Breadcrumbs are performers nibbling in the corner of your design. Removing breadcrumbs might leave your design unchanged but they do matter when used smartly. Please understand that it isn’t the client who will tell you if they want breadcrumbs or not. It is your genius that should decide if a particular design requires breadcrumb or not. They will make a design more intuitive for users.
Should breadcrumbs “blindly” follow the fairytale model of Hansel and Gretel?
That is one question that people ask me often. In our (aforementioned story) the two kids, Hansel and Gretel, walk through the mystifying forest, dropping breadcrumbs with a hope of finding their way out.
It is often an invitation to confusion when you take metaphors too far especially in the case of user interface design. If breadcrumbs were to follow the fairytale model of Hansel and Gretel without any modifications per se then it might just add to the complexity of any app design.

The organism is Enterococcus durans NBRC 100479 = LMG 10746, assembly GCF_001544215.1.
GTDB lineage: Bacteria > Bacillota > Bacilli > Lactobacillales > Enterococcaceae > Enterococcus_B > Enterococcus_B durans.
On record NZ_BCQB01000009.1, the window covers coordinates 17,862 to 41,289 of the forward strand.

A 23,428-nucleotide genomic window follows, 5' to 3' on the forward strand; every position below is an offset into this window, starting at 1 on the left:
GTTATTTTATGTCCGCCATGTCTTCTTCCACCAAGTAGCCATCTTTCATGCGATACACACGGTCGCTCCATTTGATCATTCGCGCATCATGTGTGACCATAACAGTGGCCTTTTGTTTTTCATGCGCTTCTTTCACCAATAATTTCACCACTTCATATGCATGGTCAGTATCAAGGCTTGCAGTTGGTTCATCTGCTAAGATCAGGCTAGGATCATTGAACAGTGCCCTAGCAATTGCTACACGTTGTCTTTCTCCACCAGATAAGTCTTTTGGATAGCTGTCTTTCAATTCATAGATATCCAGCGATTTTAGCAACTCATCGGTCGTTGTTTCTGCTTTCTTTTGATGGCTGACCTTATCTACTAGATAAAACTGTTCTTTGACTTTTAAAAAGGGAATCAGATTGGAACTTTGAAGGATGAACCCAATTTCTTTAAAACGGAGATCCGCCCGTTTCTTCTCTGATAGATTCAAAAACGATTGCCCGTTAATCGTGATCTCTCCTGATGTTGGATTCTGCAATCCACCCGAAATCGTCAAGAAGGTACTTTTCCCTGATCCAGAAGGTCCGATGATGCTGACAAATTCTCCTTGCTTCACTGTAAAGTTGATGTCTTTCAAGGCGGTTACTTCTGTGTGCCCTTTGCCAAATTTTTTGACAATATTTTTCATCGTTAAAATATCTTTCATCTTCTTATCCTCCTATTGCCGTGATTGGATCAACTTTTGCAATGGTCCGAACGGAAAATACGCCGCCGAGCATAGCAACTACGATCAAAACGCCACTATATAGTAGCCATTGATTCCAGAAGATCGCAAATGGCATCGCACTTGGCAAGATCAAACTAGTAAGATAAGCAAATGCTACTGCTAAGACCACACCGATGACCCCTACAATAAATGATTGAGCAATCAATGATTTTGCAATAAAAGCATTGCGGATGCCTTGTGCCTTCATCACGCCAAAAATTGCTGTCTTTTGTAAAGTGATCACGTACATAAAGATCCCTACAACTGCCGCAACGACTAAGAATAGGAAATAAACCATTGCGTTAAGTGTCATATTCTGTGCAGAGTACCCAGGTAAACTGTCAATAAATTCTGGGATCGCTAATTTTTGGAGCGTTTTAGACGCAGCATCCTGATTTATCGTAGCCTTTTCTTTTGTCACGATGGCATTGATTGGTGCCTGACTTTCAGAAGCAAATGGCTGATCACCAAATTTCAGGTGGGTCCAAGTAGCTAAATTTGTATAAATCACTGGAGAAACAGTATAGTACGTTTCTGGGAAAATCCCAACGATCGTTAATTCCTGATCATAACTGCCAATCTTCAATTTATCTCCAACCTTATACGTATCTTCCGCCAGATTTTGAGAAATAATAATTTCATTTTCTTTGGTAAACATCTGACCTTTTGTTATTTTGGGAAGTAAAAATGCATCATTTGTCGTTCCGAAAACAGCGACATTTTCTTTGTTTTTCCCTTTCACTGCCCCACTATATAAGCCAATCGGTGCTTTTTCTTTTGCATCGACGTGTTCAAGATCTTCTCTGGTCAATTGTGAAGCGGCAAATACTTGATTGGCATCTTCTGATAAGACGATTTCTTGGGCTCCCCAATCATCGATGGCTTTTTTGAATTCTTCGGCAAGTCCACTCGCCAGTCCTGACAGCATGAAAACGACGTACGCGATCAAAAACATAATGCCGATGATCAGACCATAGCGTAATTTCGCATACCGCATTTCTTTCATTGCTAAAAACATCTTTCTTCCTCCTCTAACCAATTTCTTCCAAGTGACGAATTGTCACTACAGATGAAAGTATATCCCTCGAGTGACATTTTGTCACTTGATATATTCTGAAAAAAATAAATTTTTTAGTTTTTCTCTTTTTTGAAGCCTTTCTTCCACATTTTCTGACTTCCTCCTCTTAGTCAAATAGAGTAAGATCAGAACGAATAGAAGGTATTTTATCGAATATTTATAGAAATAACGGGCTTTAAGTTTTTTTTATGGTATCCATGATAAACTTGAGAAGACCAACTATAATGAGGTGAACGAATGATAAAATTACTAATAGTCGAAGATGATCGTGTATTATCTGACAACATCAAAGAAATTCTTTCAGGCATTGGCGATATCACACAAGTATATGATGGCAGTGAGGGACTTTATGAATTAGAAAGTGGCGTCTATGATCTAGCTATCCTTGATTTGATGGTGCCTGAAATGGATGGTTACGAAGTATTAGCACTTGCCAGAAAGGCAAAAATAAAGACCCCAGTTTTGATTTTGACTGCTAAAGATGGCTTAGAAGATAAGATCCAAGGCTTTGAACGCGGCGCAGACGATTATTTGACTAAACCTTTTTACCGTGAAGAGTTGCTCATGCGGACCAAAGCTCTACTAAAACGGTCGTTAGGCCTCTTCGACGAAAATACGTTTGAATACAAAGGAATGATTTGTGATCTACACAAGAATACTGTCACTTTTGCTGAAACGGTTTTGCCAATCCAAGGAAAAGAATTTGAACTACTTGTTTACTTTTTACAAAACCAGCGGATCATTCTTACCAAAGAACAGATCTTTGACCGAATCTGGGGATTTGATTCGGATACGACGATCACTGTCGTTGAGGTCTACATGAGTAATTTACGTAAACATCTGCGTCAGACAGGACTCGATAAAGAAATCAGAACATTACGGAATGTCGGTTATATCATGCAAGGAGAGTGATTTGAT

Let me take the case of a regular 1WD reader:
- Starts from Home Page.
- Clicks on the category “WordPress” from menu.
- Clicks on the sub-category “Showcase” from the drop down menu.
- Suddenly changes mind and navigates to “Freebies” category.
- Finally, checks the “About Us” page out of curiosity.
Can you imagine the breadcrumb navigation that this will result in if the fairytale was being literally followed? Here is a quick glance at what it would look like:
Will you want the breadcrumb navigation like above? Dainis, founder of 1WD, would never want any 1WD reader to believe that Freebies is a sub-part of Showcase when it actually isn’t. Such breadcrumbs (ideally called “Dynamic Breadcrumbs” in Internet lingo) often end up confusing the user. Remember, we are trying to use breadcrumbs to help the user discover the correct path to home and not the path that they have followed.